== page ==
We introduce a quantity which is invariant under the projective group P(2).
This quantity is very significant geometrically, and admits several interesting
interpretations. The study of this invariant goes back to Greek geometry,
but it looks much more natural in a projective setting.
Suppose that A is a ppoint. This is represented by a line through the origin
in R^{3}. If a is a direction vector for this line,
then, as an element
of RP^{2}, A = [a] . Of course, we could replace
a by a', where a' = λa for any nonzero
real number λ.
Also, a pline L is represented by a plane Π through the origin in R^{3}. A ppoint
A = [a] lies on L if and only if a lies on Π. If B = [b] and C = [c]
also lie on L,
i.e. A,B,C are collinear ppoints, then a, b and c lie on Π.
Provided that A ≠ B, {a, b} is a basis for Π, so that there
exist unique real numbers α and β with
c = αa + βb.
Further, if C ≠ A,B, then
α and β will be nonzero. Of course, α, β, and even their ratio, will depend upon
the choice of the vectors
a, b and c on their respective lines in R^{3}.
If we introduce a fourth ppoint on L, then we do have an invariant.


The crossratio porism
Suppose that A,B,C,D are distinct collinear ppoints, and that a,b,c,d are chosen
so that A=[a], B = [b], C = [c] and D = [d]. Then we have
(1) There exist unique nonzero real numbers α,β,γ and δ such that
c = αa + βb, and d = γa + δb.
(2) The ratio βγ/αδ does not depend on the choice of a,b,c,d.
Of course, part (1) follows easily from the earlier remarks about collinear ppoints.
proof of part(2)
Since the final ratio depends only upon the ppoints and not on the choice of
vectors, we can make the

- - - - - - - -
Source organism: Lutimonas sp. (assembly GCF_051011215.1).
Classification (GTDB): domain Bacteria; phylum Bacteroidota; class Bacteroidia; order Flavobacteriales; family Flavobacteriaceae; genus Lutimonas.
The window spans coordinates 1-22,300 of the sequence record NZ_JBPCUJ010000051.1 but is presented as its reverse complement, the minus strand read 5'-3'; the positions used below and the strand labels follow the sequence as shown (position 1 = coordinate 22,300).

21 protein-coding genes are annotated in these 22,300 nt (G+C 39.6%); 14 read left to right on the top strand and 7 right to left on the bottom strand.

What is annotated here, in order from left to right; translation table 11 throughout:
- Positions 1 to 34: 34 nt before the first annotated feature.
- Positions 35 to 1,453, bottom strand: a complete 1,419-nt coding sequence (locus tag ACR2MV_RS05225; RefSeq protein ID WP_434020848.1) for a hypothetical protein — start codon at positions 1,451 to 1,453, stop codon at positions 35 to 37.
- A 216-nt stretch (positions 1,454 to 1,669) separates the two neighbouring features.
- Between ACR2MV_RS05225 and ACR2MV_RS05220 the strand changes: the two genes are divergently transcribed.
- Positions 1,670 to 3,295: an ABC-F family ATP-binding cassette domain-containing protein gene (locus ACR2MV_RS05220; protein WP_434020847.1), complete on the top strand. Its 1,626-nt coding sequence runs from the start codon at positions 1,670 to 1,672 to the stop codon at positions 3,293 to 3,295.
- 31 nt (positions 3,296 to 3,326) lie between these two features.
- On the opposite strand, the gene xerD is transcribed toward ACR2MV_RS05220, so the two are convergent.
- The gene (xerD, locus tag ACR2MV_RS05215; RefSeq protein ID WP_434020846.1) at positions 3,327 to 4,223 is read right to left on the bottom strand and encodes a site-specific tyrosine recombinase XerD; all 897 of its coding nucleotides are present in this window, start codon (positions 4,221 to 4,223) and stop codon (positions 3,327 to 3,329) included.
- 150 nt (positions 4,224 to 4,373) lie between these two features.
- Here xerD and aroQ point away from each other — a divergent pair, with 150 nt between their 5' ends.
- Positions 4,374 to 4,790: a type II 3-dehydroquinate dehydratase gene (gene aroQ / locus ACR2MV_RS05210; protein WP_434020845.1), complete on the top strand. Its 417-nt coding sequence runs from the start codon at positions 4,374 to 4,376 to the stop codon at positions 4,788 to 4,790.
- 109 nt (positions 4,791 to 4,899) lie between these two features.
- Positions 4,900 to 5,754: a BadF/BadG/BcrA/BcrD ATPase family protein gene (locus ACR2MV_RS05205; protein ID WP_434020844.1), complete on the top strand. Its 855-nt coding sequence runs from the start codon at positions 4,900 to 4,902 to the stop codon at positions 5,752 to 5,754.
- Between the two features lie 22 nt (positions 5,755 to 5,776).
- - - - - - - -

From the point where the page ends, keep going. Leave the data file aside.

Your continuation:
Definition
If A,B,C,D are distinct, collinear ppoints then the crossratio (A,B,C,D) is the
value of the ratio described in the crossratio porism.
Remarks
(1) The value of the crossratio will depend on the order of the points.
In the notation of the porism, in calculating (B,A,C,D), we have
c = βb + αa , and d = δb + γa,
so that (B,A,C,D) = αδ/βγ = 1/(A,B,C,D).
The reader may care to verify that we also have (A,B,D,C) = 1/(A,B,C,D).
(2) Since we require that A,B,C,D are distinct, α,β,γ,δ are nonzero.
Thus (A,B,C,D) ≠ 0.
(3) Since C and D are distinct ppoints, (α,β) ≠ λ(γ,δ) for any λ
Thus (A,B,C,D) ≠ 1.
(4) A crossratio can take any value other than 0 and 1.
To see this, choose c = a+b, and d = λa+b, where λ ≠ 0,1.
The conditions on λ ensure that the ppoints A,B,C,D are distinct.
Then (A,B,C,D) = 1.λ/1.1 = λ.
Suppose that t is a projective transformation. Then t maps plines to plines.
Thus, if A,B,C,D are collinear ppoints, then t(A),t(B),t(C),t(D) are also collinear,
so their crossratio is defined. We shall write t(A,B,C,D) for (t(A),t(B),t(C),t(D)).
The projective crossratio theorem
Crossratio is invariant under the projective group P(2).
proof
It is often useful to note that, if A,B,C lie on a pline L, then there is a unique
ppoint D on L with a given value of (A,B,C,D). The uniqueness is guaranteed by
Theorem PI1
If A,B,C,D,E are collinear ppoints such that (A,B,C,D) = (A,B,C,E), then D = E.
proof of theorem PI1
To use this invariant to obtain euclidean results, we need to consider
embeddings of RP^{2}.